The Last Ocean
Part of the Our Ocean Film Showcase presented in partnership with the U.S. Department of State, the National Museum of Natural History, the Jackson Hole Wildlife Film Festival, and BLUE Ocean Film Festival.
Do we fish the last ocean or do we protect it? The most pristine marine ecosystem on Earth, the Ross Sea has remained free from widespread pollution, invasive species, mining and over-fishing. Home to high concentrations of wildlife and an incredible array of animals, many found nowhere else on the planet, it is teeming with large predatory fish, whales, seals and penguins that collectively comprise the last intact marine ecosystem on Earth. It is a living laboratory providing scientists with the last chance to understand how a healthy marine ecosystem functions. Facing depleted fisheries everywhere else, the fishing industry has found its way south in pursuit of the Antarctic toothfish (sold as Chilean sea bass). Fishers plan to remove 50 percent of the adult toothfish from the Ross Sea and in so doing will destroy the natural balance of Earth’s last untouched ocean. Featuring beautiful Antarctic footage, this film presents the conservationist case and the campaign to counteract the fishing lobby.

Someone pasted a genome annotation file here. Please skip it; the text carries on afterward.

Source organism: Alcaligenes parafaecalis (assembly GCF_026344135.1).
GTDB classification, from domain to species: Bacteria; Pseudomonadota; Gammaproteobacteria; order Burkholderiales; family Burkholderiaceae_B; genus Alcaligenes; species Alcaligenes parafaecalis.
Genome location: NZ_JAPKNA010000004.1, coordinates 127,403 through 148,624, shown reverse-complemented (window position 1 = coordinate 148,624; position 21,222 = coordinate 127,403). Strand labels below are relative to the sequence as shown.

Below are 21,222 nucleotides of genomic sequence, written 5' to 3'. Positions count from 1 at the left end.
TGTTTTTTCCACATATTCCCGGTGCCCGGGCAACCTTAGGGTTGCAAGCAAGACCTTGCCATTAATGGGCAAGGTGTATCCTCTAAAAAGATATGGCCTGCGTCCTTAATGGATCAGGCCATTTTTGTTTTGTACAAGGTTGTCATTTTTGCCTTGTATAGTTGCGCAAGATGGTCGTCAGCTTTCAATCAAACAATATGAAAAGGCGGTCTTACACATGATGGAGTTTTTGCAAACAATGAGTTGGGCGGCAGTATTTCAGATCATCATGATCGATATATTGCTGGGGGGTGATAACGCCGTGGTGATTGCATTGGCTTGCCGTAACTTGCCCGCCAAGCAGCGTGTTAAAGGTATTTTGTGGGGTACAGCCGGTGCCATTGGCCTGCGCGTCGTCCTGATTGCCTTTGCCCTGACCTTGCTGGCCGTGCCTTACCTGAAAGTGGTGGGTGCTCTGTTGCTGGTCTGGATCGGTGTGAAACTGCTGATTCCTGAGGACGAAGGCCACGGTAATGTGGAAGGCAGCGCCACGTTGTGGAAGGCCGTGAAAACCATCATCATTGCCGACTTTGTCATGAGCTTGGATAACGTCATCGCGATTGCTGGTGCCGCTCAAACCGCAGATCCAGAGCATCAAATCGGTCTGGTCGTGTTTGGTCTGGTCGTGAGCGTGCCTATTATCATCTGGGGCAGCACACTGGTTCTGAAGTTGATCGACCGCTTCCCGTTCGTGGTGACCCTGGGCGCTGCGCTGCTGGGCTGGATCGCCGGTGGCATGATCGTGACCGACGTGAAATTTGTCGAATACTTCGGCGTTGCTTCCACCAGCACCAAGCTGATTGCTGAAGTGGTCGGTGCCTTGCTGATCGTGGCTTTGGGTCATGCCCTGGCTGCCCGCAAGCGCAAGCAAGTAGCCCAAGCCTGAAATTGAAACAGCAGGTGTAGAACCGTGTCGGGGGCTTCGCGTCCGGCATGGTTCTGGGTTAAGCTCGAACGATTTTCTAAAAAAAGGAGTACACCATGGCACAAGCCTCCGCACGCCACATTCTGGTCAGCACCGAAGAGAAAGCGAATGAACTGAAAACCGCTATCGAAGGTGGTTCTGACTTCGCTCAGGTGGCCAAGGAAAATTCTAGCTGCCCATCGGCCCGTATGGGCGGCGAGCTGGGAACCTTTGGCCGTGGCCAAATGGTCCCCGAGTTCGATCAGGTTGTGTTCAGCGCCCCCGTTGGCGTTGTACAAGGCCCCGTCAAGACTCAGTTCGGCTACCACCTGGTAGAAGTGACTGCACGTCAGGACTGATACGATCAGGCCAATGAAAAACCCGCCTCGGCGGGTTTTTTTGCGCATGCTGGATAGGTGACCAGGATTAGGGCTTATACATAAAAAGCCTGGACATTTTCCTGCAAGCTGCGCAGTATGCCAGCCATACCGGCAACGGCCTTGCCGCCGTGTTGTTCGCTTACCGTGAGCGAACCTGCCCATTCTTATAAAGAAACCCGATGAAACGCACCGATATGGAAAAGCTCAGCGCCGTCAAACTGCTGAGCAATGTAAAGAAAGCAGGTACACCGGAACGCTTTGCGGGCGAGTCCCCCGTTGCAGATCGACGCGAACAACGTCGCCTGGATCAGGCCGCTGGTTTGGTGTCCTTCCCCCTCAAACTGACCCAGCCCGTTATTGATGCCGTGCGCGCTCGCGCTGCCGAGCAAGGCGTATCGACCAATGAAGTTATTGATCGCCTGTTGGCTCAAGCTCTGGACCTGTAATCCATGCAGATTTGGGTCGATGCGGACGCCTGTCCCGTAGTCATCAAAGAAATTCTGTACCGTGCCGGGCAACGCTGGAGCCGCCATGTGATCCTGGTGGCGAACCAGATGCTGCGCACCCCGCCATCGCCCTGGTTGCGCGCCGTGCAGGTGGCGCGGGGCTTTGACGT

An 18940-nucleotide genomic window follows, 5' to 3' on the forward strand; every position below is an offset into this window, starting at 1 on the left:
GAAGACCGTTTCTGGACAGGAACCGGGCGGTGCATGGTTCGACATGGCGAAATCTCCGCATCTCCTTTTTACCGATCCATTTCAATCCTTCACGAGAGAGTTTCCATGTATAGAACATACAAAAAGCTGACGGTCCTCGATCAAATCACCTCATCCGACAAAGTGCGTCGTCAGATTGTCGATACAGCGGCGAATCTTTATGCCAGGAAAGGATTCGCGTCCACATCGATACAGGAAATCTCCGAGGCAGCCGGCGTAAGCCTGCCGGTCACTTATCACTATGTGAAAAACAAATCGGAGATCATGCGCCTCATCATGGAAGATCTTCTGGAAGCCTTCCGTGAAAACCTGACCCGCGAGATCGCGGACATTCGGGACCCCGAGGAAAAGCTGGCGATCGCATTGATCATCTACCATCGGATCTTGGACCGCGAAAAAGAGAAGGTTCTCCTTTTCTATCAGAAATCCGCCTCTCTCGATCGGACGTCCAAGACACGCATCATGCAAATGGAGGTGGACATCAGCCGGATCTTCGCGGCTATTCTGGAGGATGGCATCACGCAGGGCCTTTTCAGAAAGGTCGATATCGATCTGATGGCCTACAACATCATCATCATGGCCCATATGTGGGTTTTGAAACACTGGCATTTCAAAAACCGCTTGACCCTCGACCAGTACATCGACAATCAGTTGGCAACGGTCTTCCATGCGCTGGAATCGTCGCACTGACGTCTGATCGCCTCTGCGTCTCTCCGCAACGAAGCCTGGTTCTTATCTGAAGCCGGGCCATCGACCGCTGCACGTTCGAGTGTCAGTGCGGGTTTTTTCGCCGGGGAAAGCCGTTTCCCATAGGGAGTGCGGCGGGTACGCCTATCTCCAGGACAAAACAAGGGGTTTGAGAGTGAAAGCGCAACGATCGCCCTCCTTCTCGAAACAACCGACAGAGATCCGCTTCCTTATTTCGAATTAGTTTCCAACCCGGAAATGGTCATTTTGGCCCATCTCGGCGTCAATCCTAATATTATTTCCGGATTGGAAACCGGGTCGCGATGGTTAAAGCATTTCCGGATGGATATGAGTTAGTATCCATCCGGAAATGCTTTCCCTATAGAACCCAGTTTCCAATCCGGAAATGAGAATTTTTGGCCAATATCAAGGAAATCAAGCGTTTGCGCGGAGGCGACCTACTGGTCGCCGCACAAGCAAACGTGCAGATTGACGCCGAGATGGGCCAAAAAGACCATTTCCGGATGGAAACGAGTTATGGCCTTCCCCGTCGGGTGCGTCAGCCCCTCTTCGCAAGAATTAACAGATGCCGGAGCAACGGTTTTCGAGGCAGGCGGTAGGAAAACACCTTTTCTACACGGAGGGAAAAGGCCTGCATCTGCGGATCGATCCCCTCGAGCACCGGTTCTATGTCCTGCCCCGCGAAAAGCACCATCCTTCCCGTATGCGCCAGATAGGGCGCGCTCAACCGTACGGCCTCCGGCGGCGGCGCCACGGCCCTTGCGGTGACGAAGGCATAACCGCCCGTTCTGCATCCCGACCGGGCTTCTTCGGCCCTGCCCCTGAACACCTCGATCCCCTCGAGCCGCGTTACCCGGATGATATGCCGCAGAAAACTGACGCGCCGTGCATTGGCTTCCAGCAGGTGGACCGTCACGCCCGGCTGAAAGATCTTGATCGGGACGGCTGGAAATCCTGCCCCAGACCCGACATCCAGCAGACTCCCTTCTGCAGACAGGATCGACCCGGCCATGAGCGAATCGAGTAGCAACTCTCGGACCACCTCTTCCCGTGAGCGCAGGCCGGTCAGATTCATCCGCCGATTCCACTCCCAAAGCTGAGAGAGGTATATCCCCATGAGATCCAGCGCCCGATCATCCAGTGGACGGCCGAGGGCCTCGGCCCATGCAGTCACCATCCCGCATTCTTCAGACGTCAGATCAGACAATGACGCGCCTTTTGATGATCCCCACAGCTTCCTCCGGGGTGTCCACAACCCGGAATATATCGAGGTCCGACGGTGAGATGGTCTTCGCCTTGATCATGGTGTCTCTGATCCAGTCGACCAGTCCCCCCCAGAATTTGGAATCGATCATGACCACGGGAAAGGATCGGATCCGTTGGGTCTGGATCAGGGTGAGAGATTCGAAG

Directed and produced by Peter Young.
Introduced by Nancy Knowlton, Sant Chair for Marine Science at the National Museum of Natural History and Susan Cleary, Director of Policy and Public Outreach OES, U.S. Department of State. Followed by a discussion with featured expert in the film, Evan Bloom, Director of the U.S. State Department’s Office of Ocean and Polar Affairs.